dnf in the recent versions of RHEL and CentOS.
To find the list of installed packages in Fedora, RHEL and its clones like CentOS, run:
$ yum list installed
List only the total number of installed packages using
$ yum list installed | wc -l 347
6. List installed packages in RHEL, Fedora, CentOS using dnf command
DNF is the next generation version of YUM and it has been the default package manager since Fedora 22, RHEL 8 and CentOS 8. DNF usage is same as Yum.
To find the list of installed packages in RHEL, Fedora, CentOS using
$ dnf list installed
If you want to display only the total number of packages using
dnf command, run:
$ dnf list installed | wc -l
7. List installed packages in openSUSE using zypper command
Zypper is the default command line package manager to install and manage packages in SUSE and openSUSE.
To list installed packages in openSUSE using
$ zypper se --installed-only
8. List installed packages in Linux using rpm command
RPM command, stands for Red Hat Package Manager, is used to install and manage applications from command line in Redhat-based systems.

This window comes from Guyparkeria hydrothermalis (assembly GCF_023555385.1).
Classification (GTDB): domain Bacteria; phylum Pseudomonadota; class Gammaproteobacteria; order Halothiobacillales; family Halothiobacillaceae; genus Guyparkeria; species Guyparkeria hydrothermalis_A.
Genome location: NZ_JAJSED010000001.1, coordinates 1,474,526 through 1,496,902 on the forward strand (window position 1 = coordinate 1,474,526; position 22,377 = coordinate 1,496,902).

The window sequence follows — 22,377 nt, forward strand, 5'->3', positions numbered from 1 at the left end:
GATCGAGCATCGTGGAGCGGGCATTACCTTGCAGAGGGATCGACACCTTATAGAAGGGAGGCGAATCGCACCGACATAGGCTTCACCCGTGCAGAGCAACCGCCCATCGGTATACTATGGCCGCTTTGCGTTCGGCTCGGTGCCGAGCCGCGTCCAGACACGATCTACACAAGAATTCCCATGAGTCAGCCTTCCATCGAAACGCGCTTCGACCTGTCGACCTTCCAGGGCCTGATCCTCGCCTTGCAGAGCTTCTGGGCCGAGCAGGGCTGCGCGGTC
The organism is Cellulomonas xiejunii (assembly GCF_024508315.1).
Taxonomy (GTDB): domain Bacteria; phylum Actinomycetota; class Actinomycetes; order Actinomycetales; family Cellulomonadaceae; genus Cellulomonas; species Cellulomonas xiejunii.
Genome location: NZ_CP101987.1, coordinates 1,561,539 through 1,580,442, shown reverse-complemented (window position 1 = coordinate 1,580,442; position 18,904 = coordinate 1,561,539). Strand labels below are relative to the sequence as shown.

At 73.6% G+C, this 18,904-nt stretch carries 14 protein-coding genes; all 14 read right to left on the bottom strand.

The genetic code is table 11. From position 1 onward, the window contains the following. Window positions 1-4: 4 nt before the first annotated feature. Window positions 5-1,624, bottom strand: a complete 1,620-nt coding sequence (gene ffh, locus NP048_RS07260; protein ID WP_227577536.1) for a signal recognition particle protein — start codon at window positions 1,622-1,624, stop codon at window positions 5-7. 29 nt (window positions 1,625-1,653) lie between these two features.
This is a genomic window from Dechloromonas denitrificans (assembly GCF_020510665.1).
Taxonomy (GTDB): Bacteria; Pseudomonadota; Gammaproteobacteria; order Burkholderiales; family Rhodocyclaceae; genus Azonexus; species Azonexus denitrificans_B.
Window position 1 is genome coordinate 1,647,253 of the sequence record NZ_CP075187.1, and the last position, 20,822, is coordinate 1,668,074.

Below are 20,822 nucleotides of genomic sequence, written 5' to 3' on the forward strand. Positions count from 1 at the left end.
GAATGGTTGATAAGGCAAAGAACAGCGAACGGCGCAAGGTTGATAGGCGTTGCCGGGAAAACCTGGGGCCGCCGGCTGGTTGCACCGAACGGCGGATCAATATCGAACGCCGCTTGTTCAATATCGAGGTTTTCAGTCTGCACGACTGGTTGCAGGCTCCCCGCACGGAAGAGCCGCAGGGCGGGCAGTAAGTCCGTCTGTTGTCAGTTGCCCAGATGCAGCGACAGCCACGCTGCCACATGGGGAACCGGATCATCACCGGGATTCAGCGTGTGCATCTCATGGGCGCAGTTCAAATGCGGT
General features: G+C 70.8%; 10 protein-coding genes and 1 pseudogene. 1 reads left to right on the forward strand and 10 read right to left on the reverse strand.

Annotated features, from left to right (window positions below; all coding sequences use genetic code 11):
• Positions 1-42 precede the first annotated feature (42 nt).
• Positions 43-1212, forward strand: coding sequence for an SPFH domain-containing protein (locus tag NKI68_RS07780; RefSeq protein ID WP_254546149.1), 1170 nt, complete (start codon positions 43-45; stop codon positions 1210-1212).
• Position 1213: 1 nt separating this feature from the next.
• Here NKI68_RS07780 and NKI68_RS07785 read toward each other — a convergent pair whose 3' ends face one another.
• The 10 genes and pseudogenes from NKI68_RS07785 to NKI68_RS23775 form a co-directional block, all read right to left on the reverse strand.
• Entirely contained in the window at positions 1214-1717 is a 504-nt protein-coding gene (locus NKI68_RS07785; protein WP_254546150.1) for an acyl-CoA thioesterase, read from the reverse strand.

To list every RPM package installed on your system, run:
$ rpm -qa
To view the output page by page, pipe the output to
$ rpm -qa | more
You can also all installed packages with the latest ones at the top using
--last flag like below:
$ rpm -qa --last
The following two are universal methods. You can use these commands on any systems that have installed with either
9. List packages installed with snap in Linux
Snap is a software deployment and package management system developed by Canonical.
To list all snap applications installed on your system, run:
$ snap list
Name Version Rev Tracking Publisher Notes chromium 87.0.4280.88 1424 latest/stable canonical* - core 16-2.48 10444 latest/stable canonical* core core18 20201210 1944 latest/stable canonical* base gnome-3-26-1604 126.96.36.19900529 100 latest/stable/… canonical* - gnome-3-28-1804 3.28.0-19-g98f9e67.98f9e67 145 latest/stable canonical* - gnome-3-34-1804 0+git.3556cb3 60 latest/stable canonical* - gnome-system-monitor 3.36.0-12-g35f88a56d7 148 latest/stable/… canonical* - gtk-common-themes 0.1-50-gf7627e4 1514 latest/stable/… canonical* - multipass 1.5.0 2907 latest/stable canonical* -
10. List packages installed with flatpak in Linux
Flatpak is a platform-independent package management system to build, install and run sandboxed desktop applications and runtimes on Linux.
To list all installed flatpak applications in Linux, run:
$ flatpak list --app
Name Application ID Version Branch Installation Fondo com.github.calo001.fondo 1.5.1 stable system Flatseal com.github.tchx84.Flatseal 1.6.5 stable system FontFinder io.github.mmstick.FontFinder 2.0.0 stable system Giara org.gabmus.giara 0.3 stable system Solanum org.gnome.Solanum 1.1.0 stable system
Please note that the above command will list only the packages that are exclusively installed with flatpak application.
For more details, refer the man pages of the respective commands.